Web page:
[This article is a part of the politics of Scripture. While the focus of the series is on weekly preaching texts, we welcome commentary on sacred, classic, and profane literature, film, and artistic expression. We also welcome sermons. Submissions may be sent to david.true@Wilson.edu.]
In my church we often greet the gospel with the words “Lord to whom shall we go? You have the words of eternal life”. When the Gospel text is “easy” these are equally easy words to say. Who wouldn’t want to retreat into the arms of the Good Shepherd? To drink of the font of eternal life?
John’s gospel is replete with splendid imagery of the saving power of Jesus, so much so that it can be easy to wonder how the disciples could have even considered turning away from Jesus, even at the cross. But here we are, still a far cry from the cross and Jerusalem, long before the last supper and the cock’s crow, and rather than the masses that we’ve grown to expect to see coming out towards Jesus in droves, we are told that many who were following him turn away from Jesus en masse. How could this happen? What motivates those who leave? And what’s more, in the face of such harsh words–of inevitable tribulation ahead–what motivates those who stay? These are the politics of today’s gospel text.
No more and no less than the in groups and out groups that elections create today, the Jews in first century Palestine were trying to align themselves with the right candidate. Those who were anxious for reform (both religious and political, as these two went hand in hand) would follow and even support out of their own (often limited) livelihoods the person–in this context, always a male–whose platform best aligned with their own. And so, Jesus had many followers because he proclaimed a new hope and healing for Israel. As I asked already above, who wouldn’t get behind that kind of candidate?!?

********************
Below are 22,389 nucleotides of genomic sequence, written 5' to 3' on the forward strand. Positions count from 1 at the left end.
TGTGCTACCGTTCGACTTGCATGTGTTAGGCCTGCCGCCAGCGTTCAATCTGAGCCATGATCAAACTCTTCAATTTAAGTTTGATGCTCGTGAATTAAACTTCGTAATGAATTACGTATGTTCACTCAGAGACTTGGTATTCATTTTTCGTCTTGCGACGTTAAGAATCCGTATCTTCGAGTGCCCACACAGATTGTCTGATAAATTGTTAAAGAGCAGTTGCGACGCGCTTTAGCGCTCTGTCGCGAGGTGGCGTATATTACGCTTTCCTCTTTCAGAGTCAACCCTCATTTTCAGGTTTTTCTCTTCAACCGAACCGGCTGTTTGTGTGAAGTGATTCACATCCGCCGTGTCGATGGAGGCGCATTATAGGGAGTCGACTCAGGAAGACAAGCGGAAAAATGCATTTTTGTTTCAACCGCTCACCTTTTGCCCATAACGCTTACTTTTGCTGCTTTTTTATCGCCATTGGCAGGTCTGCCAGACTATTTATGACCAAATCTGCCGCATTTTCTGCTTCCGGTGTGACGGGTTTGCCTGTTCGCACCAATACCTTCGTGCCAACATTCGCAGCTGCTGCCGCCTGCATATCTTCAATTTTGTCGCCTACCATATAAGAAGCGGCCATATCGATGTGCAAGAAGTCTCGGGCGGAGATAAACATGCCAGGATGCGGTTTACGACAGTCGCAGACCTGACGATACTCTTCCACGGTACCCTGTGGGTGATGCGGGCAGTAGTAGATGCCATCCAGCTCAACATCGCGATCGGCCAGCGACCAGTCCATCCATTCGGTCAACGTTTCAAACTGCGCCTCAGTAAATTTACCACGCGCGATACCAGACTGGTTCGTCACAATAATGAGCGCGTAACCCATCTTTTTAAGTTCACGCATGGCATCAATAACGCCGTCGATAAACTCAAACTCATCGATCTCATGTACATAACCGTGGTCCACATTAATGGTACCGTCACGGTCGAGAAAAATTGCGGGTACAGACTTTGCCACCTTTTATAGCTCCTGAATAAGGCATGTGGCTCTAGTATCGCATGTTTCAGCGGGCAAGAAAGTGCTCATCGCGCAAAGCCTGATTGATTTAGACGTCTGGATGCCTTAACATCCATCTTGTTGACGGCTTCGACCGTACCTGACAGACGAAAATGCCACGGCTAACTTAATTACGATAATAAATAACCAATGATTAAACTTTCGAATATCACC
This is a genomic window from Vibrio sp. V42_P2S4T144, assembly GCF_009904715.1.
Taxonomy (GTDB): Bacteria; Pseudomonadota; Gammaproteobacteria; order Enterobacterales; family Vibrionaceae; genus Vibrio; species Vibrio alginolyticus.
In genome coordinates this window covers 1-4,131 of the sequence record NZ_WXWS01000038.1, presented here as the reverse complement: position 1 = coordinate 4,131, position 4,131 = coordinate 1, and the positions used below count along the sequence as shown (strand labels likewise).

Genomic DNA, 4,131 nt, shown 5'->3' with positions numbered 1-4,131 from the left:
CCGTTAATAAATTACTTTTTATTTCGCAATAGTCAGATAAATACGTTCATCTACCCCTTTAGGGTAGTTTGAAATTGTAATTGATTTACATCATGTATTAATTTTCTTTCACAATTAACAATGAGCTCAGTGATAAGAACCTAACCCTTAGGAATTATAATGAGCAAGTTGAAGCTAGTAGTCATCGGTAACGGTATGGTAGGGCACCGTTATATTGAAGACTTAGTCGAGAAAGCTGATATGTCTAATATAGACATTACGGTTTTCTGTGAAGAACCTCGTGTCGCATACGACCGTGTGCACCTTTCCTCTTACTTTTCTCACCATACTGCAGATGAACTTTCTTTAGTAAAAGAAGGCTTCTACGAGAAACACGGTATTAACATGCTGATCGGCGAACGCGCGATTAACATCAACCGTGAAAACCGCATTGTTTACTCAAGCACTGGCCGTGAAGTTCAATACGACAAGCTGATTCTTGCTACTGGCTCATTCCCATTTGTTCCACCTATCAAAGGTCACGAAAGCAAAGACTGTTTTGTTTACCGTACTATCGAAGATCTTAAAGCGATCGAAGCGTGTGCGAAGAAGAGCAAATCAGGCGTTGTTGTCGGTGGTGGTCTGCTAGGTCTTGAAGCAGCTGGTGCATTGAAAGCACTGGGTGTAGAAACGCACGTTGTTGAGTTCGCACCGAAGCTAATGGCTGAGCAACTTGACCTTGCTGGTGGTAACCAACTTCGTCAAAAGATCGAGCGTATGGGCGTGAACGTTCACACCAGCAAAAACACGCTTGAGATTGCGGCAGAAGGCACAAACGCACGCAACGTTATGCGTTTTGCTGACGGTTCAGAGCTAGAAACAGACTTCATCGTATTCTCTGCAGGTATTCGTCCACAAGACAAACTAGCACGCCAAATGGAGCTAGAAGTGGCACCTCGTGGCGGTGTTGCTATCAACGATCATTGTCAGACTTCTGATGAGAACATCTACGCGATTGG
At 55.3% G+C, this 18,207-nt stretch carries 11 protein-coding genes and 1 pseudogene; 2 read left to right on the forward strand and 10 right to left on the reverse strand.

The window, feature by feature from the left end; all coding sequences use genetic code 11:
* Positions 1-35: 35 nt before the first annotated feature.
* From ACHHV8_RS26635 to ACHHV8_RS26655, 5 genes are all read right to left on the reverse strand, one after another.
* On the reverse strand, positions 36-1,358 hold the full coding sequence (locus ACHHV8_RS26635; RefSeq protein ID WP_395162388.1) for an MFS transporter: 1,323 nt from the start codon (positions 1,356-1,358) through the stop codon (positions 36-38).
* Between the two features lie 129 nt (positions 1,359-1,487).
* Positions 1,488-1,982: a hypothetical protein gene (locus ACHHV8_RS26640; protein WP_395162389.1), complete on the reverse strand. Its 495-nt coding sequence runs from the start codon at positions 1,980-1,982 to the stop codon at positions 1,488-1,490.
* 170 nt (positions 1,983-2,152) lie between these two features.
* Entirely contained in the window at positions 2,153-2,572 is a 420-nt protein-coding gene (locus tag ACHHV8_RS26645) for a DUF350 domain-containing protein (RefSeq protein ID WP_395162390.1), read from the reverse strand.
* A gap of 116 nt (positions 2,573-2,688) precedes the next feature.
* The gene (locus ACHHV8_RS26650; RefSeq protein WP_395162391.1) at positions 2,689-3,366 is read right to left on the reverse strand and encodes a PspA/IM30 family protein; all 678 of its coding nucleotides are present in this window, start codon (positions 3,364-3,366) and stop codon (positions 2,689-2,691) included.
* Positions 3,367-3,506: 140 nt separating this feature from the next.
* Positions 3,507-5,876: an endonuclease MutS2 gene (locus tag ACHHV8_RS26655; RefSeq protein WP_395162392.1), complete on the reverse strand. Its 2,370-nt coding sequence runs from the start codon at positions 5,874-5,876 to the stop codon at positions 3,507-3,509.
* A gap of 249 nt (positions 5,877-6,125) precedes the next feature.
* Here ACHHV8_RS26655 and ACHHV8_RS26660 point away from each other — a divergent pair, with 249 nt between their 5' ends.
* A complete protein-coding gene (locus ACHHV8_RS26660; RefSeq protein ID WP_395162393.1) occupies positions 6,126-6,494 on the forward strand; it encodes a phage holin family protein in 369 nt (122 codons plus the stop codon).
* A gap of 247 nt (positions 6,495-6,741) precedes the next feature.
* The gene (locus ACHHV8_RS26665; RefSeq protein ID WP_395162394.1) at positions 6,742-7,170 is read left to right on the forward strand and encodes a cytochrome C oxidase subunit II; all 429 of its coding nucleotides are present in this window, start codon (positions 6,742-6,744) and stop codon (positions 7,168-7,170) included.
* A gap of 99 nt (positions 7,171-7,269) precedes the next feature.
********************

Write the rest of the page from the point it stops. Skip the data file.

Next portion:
But, of course, ‘pie in the sky’ dreams do not an instant reformer make. In order for him to command a following, people also had to believe that Jesus was capable of the job. This is what the first part of John’s gospel is about–recording the signs that Jesus performed so that we might believe. But even this combination of confidence in his agenda and belief in his ability is not enough, as today’s gospel illustrates.
There are plenty of people in this world with whom I can agree on basic political strategy. Some of those people I even have confidence might have the wherewithal to get the job done. However, that doesn’t mean that I am going to spend my personal resources or wager my reputation backing any of them in an upcoming political race. Why not? Because as agreeable as they are, even as right as they may be, I am not convinced that they have what it takes to win.
Perhaps a similar doubt is what motivates many of the disciples who turn away from following Jesus in the gospel text today. What he is predicting doesn’t exactly sound like a winning end-game after all. Maybe for some the stakes were simply getting too high, or the pay off too far down the road. Whatever the case, they leave–they turn away–and I imagine they have good solid reasons behind them. It is the rational thing to do. So, why then, do some followers remain?
One almost gets the sense that Jesus is wondering this very thing himself, if his question is not set up to test the disciples who choose to remain. “Aren’t you going anywhere?” he muses aloud. To which the Peter responds, “Lord to whom shall we go?”. For those who believe this is where some of the parallels begin to break down. Jesus isn’t just one candidate among many. He isn’t a reformer they can choose to support or from whom they can choose to withdraw as it becomes politically expedient. He has “the words of eternal life” and at least in this moment, these disciples understand that, easy or not, like it or not, their lives and their hopes are tied up with him.
I wonder how often today we are willing to make a similar claim. How often do we cling to Jesus as our hope–hard words or not? Or, how often, do we turn to and away from Christ and his gospel as it is politically expedient to do? How often do we try with the masses to find an easier lord to serve?
The Rev. Amy Allen is an ordained minister in the Evangelical Lutheran Church in America and a fellow in theology and practice at Vanderbilt University in the area of New Testament and early Christianity. She and her family reside in Franklin, Tennessee where they attend the Lutheran Church of St. Andrew.